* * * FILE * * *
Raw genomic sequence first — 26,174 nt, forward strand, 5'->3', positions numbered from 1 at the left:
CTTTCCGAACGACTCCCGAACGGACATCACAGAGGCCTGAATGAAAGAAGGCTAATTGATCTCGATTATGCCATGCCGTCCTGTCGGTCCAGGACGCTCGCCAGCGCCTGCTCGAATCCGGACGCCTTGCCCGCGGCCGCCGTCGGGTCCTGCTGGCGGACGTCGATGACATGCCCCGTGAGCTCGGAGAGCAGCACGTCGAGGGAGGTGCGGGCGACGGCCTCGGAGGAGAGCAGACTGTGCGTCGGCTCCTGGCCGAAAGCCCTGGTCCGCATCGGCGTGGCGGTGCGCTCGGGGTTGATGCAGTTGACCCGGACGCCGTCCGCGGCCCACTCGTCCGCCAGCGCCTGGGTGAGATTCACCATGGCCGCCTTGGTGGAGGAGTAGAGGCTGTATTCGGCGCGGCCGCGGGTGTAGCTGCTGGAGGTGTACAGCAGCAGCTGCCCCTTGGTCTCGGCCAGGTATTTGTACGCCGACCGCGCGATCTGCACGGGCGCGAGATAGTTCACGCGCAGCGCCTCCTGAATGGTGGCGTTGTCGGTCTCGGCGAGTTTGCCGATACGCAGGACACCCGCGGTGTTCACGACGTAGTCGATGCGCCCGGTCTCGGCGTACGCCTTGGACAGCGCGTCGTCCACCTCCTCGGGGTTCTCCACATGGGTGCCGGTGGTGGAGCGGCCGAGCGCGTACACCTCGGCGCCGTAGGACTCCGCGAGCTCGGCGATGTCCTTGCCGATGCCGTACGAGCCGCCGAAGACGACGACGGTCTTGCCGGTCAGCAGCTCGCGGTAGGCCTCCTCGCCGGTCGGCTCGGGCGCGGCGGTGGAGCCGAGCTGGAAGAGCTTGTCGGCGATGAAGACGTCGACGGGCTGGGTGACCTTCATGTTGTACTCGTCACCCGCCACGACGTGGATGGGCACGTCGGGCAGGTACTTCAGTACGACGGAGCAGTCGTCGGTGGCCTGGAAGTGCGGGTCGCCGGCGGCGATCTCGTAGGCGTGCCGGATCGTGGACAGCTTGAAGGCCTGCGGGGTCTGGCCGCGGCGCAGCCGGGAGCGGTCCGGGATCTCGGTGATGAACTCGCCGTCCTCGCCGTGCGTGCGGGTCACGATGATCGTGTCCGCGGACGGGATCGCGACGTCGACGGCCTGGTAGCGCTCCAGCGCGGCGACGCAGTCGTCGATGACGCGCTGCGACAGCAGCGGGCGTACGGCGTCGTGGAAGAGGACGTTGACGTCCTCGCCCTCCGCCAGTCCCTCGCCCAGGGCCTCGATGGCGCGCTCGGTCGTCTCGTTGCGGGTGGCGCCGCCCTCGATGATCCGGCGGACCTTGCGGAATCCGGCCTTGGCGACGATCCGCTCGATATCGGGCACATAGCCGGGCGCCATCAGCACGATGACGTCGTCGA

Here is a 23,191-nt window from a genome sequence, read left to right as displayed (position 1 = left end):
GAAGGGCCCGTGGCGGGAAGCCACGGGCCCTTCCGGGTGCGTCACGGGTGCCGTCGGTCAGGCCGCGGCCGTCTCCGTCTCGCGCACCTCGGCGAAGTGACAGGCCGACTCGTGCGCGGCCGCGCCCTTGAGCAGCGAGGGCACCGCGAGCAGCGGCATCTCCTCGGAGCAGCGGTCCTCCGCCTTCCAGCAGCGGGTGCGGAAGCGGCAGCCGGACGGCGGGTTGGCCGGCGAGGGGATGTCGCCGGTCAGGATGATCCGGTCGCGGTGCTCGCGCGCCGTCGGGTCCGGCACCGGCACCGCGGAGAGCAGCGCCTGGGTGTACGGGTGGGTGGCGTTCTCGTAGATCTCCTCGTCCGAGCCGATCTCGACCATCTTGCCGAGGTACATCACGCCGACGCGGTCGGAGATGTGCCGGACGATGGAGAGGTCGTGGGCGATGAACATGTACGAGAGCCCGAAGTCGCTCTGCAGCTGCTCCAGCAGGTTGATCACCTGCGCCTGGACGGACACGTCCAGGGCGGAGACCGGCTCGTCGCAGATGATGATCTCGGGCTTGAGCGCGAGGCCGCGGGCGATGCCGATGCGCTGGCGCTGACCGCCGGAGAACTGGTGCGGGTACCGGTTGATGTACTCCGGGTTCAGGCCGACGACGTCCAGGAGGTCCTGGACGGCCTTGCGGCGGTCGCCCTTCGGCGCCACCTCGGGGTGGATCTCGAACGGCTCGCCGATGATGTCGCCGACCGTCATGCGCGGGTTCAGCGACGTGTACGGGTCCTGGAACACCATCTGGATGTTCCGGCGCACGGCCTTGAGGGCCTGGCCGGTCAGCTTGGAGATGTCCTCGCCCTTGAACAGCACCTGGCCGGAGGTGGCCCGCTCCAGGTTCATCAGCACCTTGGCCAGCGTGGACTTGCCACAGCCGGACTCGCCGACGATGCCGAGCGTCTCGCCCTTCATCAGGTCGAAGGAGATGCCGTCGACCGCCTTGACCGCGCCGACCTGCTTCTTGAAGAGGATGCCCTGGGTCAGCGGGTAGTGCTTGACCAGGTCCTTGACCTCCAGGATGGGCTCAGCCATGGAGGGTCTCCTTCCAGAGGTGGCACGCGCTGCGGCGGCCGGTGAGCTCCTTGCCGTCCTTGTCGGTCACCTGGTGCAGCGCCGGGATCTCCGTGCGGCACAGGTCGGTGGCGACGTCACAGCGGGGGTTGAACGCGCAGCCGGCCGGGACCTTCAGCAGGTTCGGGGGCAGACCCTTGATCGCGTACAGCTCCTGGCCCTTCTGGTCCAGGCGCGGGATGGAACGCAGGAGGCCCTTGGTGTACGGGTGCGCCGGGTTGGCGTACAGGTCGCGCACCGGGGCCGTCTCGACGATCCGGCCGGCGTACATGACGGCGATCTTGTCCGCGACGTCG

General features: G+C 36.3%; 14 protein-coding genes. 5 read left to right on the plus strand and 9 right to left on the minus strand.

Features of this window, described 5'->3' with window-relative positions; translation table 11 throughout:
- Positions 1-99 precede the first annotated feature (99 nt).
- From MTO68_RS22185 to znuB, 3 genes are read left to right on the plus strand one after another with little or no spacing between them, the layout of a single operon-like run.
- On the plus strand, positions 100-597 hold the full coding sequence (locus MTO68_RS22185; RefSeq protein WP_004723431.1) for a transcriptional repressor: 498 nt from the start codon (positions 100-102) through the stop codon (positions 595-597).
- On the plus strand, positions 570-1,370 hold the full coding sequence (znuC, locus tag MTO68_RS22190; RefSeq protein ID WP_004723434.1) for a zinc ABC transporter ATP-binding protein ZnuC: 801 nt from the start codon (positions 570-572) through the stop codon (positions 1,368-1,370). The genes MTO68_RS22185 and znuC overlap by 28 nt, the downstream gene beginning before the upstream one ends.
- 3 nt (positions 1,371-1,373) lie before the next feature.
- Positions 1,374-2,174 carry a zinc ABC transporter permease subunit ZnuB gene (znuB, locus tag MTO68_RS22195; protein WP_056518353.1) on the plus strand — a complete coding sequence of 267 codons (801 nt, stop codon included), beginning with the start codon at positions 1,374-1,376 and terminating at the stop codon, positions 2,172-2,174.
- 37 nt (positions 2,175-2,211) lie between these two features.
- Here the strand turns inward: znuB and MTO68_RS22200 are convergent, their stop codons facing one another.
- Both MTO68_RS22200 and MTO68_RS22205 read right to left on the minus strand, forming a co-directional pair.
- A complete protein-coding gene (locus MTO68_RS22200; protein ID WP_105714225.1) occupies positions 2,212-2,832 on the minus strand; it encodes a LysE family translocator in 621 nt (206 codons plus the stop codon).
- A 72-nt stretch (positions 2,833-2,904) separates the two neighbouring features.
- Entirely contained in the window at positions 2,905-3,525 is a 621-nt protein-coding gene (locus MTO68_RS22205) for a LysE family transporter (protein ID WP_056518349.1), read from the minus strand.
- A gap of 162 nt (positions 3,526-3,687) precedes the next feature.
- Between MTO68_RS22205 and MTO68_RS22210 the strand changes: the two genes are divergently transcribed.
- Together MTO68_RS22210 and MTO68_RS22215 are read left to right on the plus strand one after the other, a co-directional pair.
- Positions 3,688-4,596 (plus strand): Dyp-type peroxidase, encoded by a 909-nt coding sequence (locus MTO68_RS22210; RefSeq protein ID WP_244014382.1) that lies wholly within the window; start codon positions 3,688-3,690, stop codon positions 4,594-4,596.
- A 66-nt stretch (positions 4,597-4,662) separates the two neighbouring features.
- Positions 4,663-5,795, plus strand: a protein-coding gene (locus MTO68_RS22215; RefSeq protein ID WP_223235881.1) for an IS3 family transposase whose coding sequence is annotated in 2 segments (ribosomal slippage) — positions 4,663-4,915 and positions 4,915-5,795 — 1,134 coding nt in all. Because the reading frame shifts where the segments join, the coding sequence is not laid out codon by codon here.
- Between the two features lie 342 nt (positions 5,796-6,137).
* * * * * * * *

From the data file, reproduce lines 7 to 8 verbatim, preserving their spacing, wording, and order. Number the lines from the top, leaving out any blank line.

- Positions 1-99 precede the first annotated feature (99 nt).
- From MTO68_RS22185 to znuB, 3 genes are read left to right on the plus strand one after another with little or no spacing between them, the layout of a single operon-like run.